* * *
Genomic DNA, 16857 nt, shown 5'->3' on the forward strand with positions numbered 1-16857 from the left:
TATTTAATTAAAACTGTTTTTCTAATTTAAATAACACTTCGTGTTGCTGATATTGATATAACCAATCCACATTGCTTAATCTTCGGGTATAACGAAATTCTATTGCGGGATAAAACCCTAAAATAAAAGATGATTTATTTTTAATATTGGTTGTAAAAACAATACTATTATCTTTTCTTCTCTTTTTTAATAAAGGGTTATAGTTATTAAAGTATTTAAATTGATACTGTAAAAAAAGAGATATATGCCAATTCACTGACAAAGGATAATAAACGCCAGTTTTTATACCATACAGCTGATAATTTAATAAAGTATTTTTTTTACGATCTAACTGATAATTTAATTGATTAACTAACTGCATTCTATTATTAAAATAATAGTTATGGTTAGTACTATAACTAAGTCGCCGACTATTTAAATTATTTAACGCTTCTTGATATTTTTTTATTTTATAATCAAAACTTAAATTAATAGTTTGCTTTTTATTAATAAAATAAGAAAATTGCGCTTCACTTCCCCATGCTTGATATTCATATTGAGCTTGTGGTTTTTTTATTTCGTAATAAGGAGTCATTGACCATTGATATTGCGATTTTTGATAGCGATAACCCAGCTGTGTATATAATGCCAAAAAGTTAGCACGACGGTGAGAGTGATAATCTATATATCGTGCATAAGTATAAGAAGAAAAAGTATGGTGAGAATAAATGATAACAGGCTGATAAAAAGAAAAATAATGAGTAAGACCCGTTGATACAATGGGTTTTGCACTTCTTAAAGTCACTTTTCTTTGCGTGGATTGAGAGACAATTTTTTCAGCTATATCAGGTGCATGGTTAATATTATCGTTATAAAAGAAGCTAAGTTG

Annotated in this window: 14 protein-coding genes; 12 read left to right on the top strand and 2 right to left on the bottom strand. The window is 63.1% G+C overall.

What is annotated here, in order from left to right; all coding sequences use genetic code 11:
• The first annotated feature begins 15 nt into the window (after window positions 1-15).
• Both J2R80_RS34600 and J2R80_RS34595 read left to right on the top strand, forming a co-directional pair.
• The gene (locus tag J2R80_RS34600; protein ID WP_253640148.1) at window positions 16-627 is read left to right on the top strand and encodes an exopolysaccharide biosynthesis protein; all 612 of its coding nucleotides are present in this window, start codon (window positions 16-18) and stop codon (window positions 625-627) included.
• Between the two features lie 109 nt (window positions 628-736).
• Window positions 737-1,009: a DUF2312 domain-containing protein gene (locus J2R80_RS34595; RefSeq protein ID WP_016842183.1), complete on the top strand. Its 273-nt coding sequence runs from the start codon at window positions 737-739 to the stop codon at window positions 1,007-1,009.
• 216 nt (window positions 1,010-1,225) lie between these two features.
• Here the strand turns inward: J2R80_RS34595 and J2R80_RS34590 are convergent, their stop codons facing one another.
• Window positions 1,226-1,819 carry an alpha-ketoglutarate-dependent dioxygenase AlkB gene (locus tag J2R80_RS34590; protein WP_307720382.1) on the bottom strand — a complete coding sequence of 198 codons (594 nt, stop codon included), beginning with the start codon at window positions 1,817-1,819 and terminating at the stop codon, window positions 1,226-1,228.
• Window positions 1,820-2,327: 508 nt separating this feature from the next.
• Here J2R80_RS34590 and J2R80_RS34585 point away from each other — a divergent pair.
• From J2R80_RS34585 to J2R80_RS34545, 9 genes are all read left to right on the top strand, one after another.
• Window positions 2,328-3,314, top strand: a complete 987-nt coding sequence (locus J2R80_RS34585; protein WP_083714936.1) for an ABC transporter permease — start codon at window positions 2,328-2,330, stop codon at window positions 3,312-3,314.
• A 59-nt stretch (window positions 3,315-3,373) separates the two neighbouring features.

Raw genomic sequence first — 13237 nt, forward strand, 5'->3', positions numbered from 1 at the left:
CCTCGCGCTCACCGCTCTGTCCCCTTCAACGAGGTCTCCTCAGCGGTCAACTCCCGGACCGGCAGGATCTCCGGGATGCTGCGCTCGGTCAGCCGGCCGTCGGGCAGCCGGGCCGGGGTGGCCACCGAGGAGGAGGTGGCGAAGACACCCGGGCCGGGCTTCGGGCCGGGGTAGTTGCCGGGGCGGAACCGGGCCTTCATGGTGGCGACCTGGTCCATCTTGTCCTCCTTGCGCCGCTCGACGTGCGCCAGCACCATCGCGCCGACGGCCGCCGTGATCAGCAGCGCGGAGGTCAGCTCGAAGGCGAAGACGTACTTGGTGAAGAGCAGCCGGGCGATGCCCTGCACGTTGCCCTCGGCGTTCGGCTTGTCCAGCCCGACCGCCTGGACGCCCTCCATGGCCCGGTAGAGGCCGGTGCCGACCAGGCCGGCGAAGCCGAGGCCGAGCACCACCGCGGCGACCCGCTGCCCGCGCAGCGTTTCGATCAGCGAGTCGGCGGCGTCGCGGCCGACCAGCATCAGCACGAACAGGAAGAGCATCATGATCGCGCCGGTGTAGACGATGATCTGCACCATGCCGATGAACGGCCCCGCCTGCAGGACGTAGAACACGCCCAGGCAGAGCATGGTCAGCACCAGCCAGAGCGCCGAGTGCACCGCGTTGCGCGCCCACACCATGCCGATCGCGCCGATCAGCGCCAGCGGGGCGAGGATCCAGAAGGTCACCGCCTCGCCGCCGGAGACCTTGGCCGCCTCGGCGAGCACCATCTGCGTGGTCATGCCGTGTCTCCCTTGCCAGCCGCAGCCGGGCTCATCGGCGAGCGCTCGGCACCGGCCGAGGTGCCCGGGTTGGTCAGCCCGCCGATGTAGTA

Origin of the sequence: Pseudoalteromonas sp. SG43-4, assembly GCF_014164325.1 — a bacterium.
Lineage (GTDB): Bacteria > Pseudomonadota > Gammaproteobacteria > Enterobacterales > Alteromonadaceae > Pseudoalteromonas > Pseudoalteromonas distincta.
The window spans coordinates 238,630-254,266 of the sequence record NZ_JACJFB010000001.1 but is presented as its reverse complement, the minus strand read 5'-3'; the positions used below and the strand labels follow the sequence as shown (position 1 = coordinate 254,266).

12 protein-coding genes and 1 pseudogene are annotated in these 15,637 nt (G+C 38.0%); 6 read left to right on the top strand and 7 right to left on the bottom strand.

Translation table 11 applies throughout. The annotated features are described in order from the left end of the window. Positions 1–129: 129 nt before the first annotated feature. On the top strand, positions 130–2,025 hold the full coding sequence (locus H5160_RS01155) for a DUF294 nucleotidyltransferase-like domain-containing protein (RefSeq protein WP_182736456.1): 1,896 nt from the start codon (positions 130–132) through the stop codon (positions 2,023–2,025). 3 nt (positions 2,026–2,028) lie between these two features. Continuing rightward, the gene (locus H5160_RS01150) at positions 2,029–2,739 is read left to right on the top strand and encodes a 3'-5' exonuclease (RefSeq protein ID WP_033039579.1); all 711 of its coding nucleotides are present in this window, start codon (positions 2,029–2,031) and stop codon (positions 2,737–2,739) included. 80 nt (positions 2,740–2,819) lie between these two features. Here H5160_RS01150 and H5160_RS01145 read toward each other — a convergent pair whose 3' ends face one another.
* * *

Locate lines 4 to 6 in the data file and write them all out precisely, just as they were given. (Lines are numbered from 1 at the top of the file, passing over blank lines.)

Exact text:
What is annotated here, in order from left to right; all coding sequences use genetic code 11:
• The first annotated feature begins 15 nt into the window (after window positions 1-15).
• Both J2R80_RS34600 and J2R80_RS34595 read left to right on the top strand, forming a co-directional pair.